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Seventeen million Chinese return to lockdown as Covid cases rise

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Seventeen million people in China’s tech industry hub of Shenzhen began their first full day under lockdown on Monday, with restrictions also imposed in Shanghai and other major cities in an effort to stop a major threat to China’s zero-tolerance Covid strategy. the nation.

Authorities in the southern city of Shenzen took the measures Sunday in an effort to combat an Omicron outbreak in factories and neighborhoods linked to nearby Hong Kong, which is seeing dozens of deaths daily as the virus spreads.

Shenzhen is one of 10 areas across the country to issue some level of a stay-at-home order.

Health officials have warned that tougher measures could be on the way, as concerns grow about the resilience of China’s “Covid-zero” approach to the highly transmissible Omicron variant.

Authorities reported 2,300 new virus cases nationwide on Monday and nearly 3,400 the day before, the highest daily figure in two years.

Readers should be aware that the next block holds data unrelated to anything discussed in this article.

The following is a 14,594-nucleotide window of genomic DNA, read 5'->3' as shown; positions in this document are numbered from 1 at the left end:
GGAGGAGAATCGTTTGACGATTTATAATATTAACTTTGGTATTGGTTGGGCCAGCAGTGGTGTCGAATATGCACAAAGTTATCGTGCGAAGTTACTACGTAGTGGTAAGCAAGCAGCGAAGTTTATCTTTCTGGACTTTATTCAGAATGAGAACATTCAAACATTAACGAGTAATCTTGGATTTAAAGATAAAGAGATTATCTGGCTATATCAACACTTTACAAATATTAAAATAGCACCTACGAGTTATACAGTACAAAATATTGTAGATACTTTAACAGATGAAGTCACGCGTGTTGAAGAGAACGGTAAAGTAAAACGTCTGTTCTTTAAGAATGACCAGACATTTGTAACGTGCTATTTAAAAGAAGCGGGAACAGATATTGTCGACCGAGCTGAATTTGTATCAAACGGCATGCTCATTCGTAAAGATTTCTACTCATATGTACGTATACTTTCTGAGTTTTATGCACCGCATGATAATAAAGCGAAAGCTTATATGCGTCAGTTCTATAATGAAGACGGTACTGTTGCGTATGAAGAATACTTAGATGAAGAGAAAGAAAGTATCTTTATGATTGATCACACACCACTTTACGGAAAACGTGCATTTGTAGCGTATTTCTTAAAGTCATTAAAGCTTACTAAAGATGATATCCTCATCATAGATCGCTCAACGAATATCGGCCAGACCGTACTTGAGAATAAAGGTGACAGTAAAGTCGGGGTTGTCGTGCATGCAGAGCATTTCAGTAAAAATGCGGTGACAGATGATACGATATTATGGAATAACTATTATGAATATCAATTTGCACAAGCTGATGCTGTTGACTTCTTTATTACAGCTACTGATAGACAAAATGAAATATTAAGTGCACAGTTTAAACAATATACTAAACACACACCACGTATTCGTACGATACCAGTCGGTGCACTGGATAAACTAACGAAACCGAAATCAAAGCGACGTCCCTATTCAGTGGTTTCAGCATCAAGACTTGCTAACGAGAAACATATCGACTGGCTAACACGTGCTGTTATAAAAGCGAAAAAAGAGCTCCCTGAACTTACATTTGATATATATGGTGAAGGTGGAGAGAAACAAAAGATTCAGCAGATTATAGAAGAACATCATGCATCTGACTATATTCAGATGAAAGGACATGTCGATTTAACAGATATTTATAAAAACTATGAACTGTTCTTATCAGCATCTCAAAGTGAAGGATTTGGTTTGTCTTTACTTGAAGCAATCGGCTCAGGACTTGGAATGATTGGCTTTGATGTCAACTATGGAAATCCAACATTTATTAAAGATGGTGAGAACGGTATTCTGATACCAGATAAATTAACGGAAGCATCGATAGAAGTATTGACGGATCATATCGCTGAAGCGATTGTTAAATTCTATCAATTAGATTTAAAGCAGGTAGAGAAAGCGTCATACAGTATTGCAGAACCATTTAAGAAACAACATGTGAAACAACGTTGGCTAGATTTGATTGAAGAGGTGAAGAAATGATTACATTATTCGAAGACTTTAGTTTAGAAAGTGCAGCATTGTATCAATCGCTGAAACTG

Tech stocks fell in Hong Kong in early trading on Monday on concerns about the impact of the virus in Shenzhen, which is a hub for iPhone maker Foxconn as well as Huawei and Tencent.

Shanghai tries to avoid total confinement

In Shanghai, China’s largest city, residential areas and offices in some neighborhoods remained closed on Monday as city authorities tried to prevent a full lockdown.

The city reported 170 new virus cases on Monday.

Jilin province in the northeast of the country recorded more than 1,000 new cases for the second day in a row.

At least five cities in the province have been placed under lockdown since early March, including the main industrial base of Changchun, whose nine million residents were ordered to stay home on Friday.

China has so far managed to control sporadic domestic outbreaks of Covid-19 through a combination of snap lockdowns, mass testing and travel restrictions, but the latest outbreak is testing the limits of that policy.

Medical expert Zhang Wenhong said on Monday that China cannot relax its zero-Covid policy yet despite the low mortality rate associated with Omicron.

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